Telehealth is a term used to describe the delivery of health care and public health services via telecommunications technologies. Telemedicine is a subcategory of telehealth that refers specifically to patients’ remote diagnosis and treatment. While both telehealth and telemedicine use telecommunications technologies, telemedicine typically involves patients’ actual diagnosis and treatment. In contrast, telehealth encompasses various services, including patient education and support, provider training, and public health initiatives.
There has been a growing trend toward telehealth and telemedicine applications in recent years, as they offer several advantages over traditional face-to-face care. For example, telemedicine apps can allow patients to receive care from providers in other parts of the country (or even the world), which can be particularly helpful for those with rare or complex conditions. Additionally, telemedicine apps can provide greater access to care for underserved populations, increase efficiency, and reduce costs for patients and providers.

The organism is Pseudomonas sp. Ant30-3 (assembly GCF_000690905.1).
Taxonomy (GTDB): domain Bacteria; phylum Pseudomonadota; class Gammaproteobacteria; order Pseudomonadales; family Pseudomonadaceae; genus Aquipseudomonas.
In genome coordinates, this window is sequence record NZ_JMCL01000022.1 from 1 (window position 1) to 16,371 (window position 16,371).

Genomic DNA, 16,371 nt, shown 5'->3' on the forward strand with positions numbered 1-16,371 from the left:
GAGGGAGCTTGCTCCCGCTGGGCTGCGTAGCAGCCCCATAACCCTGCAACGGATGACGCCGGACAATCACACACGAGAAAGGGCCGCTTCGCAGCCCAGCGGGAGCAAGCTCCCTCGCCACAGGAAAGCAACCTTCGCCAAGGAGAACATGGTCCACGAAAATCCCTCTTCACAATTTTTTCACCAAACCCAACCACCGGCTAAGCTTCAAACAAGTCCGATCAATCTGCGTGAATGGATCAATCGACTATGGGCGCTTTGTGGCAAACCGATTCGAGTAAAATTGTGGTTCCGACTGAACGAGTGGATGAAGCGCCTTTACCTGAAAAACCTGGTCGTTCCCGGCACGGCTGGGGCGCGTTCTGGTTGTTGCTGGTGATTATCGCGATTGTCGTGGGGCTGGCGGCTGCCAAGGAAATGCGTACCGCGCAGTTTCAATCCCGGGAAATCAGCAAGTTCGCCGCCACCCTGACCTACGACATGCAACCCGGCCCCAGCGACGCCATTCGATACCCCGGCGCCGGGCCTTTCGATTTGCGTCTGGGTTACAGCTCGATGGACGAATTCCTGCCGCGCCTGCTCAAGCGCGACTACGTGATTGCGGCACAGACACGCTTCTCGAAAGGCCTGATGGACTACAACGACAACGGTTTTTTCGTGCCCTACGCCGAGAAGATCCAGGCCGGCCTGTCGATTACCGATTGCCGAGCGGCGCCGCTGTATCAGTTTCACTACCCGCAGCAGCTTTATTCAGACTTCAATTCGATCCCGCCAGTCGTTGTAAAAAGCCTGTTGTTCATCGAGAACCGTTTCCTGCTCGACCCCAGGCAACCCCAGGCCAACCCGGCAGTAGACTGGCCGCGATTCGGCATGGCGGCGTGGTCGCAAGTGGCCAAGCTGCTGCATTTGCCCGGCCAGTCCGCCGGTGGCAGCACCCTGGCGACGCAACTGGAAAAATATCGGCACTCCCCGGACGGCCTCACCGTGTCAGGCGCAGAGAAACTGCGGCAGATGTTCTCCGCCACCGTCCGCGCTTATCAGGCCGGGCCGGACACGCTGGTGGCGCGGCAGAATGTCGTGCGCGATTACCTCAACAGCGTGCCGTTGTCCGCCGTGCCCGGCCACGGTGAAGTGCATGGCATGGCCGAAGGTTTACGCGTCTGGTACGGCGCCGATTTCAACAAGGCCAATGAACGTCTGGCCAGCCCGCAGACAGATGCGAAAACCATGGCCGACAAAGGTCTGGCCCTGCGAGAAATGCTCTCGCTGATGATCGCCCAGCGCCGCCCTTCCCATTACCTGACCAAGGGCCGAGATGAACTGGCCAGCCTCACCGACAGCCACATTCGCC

There is often confusion regarding the terms telehealth and telemedicine. While they are similar, there are some crucial distinctions. For example, telehealth generally refers to any remote healthcare, while telemedicine specifically refers to remote medical care provided by a licensed physician.
Both telehealth and telemedicine apps provide patients with convenient access to medical care, but only telemedicine apps can be used to diagnose and treat conditions. As a result, telemedicine apps are typically more comprehensive and may be a better option for patients who need more than just general health information.